[quote="jinc1019, post:1, topic:305586"]
The Catholic Church has long taught, and correct me if I am wrong, that the Anglican Church lost it's apostolic succession by changing key beliefs in their church for a relatively brief period of time when the Reformation had really taken hold, I believe under King Edward.
The Anglican Church would argue that although they changed the actual rites, the rites were the same as the ones Catholics used to use (see link here anglicanhistory.org/orders/saepius.pdf)
Catholics have responded that because the "intent" changed, their priesthood was invalidated, because intent is apparently a part of becoming a valid priest.
However, what I am confused about is this: At the time the changes were made, there were still validly ordained bishops in the Anglican Church. No one disputes this. And although the rites no longer included the language the Catholic Church was using, the intent of the bishops who were validly ordained may very well have been to keep the old "Catholic" tradition going. Further, the priests receiving the ordination may very well have believed that as well.
I guess what I am saying is, I don't see how the Catholic Church can make that argument considering we don't know what the intent was of all the people involved. While I have no doubts a majority of bishops did want to make those changes, it's very possible some of them did not and that they continued ordaining priests with the valid intent required by the Catholic Church and that some of the priests being ordained accepted ordination with the valid beliefs required as well. In fact, considering Catholicism was banned, it is EXTREMELY likely this exact event occurred and that a good amount of priests were validly ordained by valid apostolic bishops.
The usual explanation is that the break in Apostolic succession occurred at the consecration of Archbishop Parker in 1559: Parker being a bottleneck in Anglican episcopacy.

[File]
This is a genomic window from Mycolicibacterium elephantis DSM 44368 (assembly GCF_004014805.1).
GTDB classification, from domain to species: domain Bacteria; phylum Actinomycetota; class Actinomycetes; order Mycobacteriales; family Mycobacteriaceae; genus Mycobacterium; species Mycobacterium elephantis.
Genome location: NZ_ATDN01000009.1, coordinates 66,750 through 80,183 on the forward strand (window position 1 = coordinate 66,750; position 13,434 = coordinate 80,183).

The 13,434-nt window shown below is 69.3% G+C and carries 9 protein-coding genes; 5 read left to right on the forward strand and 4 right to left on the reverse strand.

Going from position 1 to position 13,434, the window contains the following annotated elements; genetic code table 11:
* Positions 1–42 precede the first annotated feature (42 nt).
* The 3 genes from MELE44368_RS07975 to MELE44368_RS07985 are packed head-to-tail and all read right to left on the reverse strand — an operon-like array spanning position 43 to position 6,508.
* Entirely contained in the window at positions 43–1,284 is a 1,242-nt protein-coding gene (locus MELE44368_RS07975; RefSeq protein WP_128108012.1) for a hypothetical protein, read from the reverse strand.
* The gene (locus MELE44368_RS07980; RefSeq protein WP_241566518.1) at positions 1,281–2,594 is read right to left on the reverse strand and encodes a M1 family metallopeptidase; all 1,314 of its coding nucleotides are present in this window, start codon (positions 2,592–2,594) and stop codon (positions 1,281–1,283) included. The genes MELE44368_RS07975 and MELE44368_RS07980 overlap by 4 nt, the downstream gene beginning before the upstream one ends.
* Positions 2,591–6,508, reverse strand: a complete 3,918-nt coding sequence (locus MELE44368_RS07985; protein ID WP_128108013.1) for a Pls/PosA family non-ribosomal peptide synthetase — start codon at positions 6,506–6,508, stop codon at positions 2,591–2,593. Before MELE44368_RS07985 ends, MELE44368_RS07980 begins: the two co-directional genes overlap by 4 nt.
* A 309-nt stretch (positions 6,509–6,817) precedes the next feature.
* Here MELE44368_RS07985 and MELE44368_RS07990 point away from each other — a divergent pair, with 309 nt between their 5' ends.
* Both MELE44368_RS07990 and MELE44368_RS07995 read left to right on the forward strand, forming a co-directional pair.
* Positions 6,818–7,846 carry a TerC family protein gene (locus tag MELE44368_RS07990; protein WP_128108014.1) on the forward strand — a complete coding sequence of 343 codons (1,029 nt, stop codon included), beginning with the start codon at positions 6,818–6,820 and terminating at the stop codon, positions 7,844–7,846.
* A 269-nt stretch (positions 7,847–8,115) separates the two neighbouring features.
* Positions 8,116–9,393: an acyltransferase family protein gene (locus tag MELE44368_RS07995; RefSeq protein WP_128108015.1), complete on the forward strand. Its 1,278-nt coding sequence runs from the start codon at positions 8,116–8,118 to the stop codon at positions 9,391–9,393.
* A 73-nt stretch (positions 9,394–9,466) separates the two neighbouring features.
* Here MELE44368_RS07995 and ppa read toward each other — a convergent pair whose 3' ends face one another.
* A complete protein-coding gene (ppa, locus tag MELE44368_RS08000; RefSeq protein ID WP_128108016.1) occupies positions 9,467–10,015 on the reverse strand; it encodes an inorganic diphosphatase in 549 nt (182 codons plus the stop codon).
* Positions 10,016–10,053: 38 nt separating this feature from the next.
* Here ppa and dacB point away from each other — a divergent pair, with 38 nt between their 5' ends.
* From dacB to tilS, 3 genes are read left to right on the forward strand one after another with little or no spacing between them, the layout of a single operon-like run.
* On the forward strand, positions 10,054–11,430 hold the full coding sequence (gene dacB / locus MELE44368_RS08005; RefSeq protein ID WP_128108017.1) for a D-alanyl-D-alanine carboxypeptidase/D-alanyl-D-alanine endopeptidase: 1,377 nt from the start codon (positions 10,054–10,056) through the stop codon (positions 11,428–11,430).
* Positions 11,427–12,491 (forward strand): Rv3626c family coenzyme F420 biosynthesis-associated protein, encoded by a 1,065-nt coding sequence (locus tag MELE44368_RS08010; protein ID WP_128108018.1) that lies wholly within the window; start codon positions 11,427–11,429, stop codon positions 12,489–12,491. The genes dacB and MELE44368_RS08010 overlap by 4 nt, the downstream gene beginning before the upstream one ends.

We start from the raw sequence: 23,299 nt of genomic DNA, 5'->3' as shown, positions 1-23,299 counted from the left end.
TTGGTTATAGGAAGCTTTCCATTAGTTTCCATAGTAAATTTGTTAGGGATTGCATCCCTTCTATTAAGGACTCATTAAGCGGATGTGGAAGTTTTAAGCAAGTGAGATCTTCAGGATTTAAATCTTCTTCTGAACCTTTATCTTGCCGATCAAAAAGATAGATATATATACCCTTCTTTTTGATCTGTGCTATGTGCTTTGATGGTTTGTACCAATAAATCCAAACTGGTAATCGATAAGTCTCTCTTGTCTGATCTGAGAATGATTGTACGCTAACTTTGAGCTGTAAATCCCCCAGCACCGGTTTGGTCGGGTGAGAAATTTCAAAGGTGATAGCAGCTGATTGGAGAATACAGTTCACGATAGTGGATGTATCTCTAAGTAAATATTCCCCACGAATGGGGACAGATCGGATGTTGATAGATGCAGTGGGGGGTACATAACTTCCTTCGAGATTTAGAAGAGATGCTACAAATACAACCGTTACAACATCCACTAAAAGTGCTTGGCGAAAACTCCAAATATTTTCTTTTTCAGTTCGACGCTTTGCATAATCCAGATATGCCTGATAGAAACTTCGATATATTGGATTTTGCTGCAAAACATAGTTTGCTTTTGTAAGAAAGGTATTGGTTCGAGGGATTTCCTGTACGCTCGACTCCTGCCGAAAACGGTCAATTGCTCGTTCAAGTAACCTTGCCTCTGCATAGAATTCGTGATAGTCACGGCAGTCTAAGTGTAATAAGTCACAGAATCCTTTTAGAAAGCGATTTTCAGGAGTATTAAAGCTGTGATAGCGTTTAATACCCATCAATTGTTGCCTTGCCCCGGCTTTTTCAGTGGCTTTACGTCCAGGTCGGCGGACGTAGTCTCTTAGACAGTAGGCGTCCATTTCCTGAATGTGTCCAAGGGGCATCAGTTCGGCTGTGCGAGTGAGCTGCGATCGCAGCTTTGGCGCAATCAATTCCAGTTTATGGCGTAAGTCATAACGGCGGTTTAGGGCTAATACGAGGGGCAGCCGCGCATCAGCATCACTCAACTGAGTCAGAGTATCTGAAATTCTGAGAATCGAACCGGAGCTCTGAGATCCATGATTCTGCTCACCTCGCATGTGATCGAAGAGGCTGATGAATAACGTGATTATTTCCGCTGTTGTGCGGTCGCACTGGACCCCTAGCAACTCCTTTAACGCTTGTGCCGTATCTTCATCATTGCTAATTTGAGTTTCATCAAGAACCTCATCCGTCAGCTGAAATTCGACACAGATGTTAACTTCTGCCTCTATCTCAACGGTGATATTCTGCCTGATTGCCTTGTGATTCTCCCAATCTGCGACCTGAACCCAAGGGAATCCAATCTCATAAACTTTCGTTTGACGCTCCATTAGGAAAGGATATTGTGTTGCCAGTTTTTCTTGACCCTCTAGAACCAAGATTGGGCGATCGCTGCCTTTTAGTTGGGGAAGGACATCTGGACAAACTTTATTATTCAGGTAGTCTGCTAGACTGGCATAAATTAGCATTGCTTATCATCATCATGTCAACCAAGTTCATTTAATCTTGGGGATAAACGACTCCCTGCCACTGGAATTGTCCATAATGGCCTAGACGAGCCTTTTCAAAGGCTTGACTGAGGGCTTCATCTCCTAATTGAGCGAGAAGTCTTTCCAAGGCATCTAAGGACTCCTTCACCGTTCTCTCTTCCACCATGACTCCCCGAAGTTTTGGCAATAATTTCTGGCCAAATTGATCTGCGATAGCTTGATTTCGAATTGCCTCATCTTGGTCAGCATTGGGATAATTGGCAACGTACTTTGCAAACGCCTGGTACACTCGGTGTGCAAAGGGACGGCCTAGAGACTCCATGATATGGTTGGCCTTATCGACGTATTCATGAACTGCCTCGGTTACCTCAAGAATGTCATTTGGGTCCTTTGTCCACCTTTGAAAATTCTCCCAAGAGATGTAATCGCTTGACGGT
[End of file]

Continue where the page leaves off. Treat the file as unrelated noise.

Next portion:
The intent question works something like this. Intent is an internal state, and thus is not directly discernible. Accordingly, the sacramental intent is normally taken to be valid, that is, as an intent facere quod facit ecclesia, assuming all other sacramental aspects are demonstrably valid (minister, subject, form, matter). However, if this is not the case, that is, if something (form, in this case) is not valid, the use of the invalid form can be taken to indicate that the sacramental intent is not to do what the Church does. The invalid form was taken to permit a *determinatio ex adiunctis *
The form was taken to be invalid, due to its not mentioning the sacrificial nature of the priesthood. It is true that there exist other forms/rites that the RCC does recognize as conveying valid orders, but which also omit that.. This was one of the points made in the rejoinder to Apostolicae Curae, sent in the names of the two CoE Archbishops (Saepius Officio). The counter-argument to that is that previous rites/forms were not constructed specifically to omit the sacrificial nature of the sacerdotal role. The Edwardine Ordinal, being constructed by whom it was, when it was, in the context it was, was judged to have been constructed to do just that, and presents the necessary clue, determinatio ex adiunctis *, as to invalid sacramental intent, no matter who was the minister. According to *Apostolicae Curae, the use of that form (the ordinal) was sufficient evidence that the sacramental intent was not to ordain to the priesthood, as the Church defined it. Had all else been the same, but the CoE continued to use the Pontificale Romanum, this judgment supposedly could not have been made.
I'm Anglican, I don't affirm Apostolicae Curae.